PORTLAND — They are shapely, vibrant, playful and abundant.
And now the collected watercolors and sculptures of Leo Rabkin call the city home, with the opening of the Dorothea and Leo Rabkin Foundation at 13 Brown St.
The foundation, established in 2000, has moved from New York City into the former home of the Museum of African Art & Culture. It is part office and part exhibit space open by appointment.
“This place is really centered on Leo’s artistic legacy; we have over 1,000 works of art from the beginning of his career to the end,” foundation Director Susan Larsen said Dec. 2.
The foundation is mixing local outreach with a new national mission as it welcomes visitors to explore Rabkin’s art, whether it is on the walls or filed away in storage cabinets.
“It is far more interesting and fun to see what could happen here,” Larsen said. “A lot of it is intangible. If a 10-year-old kid comes in here and sees something that turns him into a sculptor, we will never know.”
At the same time, the foundation endowment will begin awarding eight to 10 annual grants to writers covering the visual arts.
“People who write primarily for an academic audience are not what we are aiming at,” Larsen said. “We want to see who is writing well, providing insights, really serving the public and serving artists.”
The grants will be made through a nomination process, as opposed to an application. Forecaster columnist Edgar Allen Beem is a member of the foundation’s board of directors.
Larsen, a former art professor at the University of Southern California, first met the Rabkins in 1972. She is also the former chief curator of the Farnsworth Art Museum in Rockland, and said having the Rabkin Foundation in Portland presents some advantages to staying in Manhattan.
“The presence of one of these foundations can help add a spark to an otherwise vital arts district,” she said. Lower overhead costs can also allow more grant funding.
Joining Larsen is Maine College of Art graduate Danielle Frye, who has an active role in designing and assembling the exhibits.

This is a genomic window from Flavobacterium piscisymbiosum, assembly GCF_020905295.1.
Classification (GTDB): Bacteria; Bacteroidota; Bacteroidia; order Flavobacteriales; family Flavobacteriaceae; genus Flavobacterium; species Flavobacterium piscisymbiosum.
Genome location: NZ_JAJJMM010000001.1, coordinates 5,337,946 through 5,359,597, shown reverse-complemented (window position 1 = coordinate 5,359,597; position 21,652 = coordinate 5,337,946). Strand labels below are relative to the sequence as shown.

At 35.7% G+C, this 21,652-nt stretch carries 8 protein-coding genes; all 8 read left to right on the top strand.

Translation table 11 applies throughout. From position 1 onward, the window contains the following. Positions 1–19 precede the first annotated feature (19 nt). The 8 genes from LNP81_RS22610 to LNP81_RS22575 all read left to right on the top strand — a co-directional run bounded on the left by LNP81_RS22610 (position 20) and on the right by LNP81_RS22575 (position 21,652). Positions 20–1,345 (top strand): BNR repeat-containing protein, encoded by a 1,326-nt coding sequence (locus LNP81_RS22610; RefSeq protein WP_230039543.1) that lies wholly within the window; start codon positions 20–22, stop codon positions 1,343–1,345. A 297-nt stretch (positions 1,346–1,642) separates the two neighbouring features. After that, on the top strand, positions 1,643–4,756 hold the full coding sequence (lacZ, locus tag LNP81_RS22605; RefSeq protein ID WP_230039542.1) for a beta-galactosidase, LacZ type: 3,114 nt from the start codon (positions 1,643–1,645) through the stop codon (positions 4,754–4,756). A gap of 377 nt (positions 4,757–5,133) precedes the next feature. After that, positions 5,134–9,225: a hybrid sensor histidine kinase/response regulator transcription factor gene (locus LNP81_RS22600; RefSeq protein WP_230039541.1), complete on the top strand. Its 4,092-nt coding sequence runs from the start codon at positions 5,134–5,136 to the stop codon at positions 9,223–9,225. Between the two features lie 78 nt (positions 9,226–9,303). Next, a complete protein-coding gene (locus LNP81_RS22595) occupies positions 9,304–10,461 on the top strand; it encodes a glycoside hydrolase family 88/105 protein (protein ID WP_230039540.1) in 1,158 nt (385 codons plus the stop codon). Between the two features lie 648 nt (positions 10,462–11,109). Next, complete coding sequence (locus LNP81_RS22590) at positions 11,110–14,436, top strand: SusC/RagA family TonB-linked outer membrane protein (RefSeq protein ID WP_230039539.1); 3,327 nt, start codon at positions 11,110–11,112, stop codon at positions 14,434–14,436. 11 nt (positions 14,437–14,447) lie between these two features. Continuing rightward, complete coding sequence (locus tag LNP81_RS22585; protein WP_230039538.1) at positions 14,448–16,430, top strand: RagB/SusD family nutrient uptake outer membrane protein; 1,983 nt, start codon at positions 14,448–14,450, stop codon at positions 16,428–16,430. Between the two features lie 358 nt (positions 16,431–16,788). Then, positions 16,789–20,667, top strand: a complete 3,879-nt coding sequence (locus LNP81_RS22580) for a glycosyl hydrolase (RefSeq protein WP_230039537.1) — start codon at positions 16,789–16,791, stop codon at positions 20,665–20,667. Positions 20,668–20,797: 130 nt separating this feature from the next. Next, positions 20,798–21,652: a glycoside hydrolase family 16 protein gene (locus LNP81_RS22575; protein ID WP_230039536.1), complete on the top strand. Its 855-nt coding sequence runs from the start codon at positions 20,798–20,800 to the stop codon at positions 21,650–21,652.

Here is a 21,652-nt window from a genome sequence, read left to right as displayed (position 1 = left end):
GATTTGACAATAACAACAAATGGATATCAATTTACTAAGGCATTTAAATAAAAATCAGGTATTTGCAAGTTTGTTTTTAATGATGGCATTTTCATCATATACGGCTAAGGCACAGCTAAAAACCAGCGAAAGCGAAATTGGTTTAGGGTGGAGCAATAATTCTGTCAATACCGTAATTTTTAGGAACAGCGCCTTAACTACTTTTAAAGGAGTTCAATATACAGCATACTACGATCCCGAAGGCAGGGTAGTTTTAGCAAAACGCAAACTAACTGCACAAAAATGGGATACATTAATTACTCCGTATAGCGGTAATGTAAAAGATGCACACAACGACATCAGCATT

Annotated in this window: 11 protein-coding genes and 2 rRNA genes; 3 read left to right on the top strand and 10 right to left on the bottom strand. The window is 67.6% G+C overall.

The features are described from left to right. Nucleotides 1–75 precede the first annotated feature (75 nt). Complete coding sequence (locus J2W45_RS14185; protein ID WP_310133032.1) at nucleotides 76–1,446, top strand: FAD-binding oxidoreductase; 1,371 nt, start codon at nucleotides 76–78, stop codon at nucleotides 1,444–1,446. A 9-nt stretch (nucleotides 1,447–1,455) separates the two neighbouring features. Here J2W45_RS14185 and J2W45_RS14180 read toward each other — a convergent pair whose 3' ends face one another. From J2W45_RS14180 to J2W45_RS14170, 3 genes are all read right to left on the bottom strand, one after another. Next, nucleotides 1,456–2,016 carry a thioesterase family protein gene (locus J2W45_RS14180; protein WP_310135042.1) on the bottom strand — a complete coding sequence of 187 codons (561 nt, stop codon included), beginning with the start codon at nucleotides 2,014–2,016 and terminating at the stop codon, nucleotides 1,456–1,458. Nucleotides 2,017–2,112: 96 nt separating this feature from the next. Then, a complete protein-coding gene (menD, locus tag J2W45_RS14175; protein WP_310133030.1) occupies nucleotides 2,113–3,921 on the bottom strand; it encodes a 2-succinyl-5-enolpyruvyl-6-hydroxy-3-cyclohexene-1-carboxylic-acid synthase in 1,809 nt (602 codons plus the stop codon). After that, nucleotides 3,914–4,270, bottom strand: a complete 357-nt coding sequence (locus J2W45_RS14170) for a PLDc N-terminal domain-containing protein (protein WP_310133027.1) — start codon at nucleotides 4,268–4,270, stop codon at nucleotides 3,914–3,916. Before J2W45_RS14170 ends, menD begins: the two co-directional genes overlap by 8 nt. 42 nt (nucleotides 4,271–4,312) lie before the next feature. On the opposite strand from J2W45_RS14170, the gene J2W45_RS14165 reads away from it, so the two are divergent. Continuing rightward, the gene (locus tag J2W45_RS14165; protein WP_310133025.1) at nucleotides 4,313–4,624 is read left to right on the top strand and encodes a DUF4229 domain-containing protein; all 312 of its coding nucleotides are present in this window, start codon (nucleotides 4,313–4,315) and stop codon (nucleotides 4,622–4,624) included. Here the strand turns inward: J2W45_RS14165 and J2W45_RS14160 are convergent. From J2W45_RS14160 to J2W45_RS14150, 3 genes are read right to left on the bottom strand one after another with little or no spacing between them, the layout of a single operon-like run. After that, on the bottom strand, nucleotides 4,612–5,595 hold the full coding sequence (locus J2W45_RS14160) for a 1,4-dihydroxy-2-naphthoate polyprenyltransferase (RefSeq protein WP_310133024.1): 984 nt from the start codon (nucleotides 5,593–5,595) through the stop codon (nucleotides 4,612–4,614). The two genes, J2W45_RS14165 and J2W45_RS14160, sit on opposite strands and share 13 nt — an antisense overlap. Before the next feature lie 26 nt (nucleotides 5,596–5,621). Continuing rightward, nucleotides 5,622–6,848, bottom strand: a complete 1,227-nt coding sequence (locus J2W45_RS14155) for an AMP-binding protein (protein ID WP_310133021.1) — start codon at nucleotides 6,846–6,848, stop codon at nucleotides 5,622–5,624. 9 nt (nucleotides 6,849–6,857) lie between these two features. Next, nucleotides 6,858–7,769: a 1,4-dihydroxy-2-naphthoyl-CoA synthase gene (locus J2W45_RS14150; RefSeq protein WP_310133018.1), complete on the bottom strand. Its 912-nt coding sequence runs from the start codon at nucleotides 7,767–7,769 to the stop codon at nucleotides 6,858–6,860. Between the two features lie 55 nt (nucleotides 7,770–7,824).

“I unpacked every single box, my hands have been on every single piece of art,” said Frye, who studied ceramics at MECA.
It was a trip to the jumble of Rabkin’s New York studio that touched Frye the most.
“There were piles and piles of art, it was everywhere, almost to the ceiling,” she said.
The entire collection was shipped north last month, and Larsen praised Don Olen and the crew from city-based Earle W. Noyes & Sons for their careful work.
“It took three men and a huge truck and it came overnight,” she said.
Larsen and Frye met at a party almost a year ago, and Frye said she kept the foundation in mind because she wanted to remain in Portland and be part of the city’s art scene.
Her work has given her a greater appreciation for Rabkin’s work, she added.
“I think the most profound moment I’ve had so far is when we accidentally stumbled upon a massive amount of unframed watercolors. He was an amazingly talented painter and most people don’t get to see that,” Frye said.
The Rabkin Foundation at 13 Brown St. allows visitors to arrange Leo Rabkin’s works by their own whim and however they desire.
MECA graduate Danielle Frye joined Rabkin Foundation Director Susan Larsen in setting up the new office and exhibition space at 13 Brown St. in Portland.
The Dorothea and Leo Rabkin Foundation will be part exhibit space and part office at 13 Brown St. in Portland. Rabkin was a painter and sculptor with a collection of 1,000 pieces.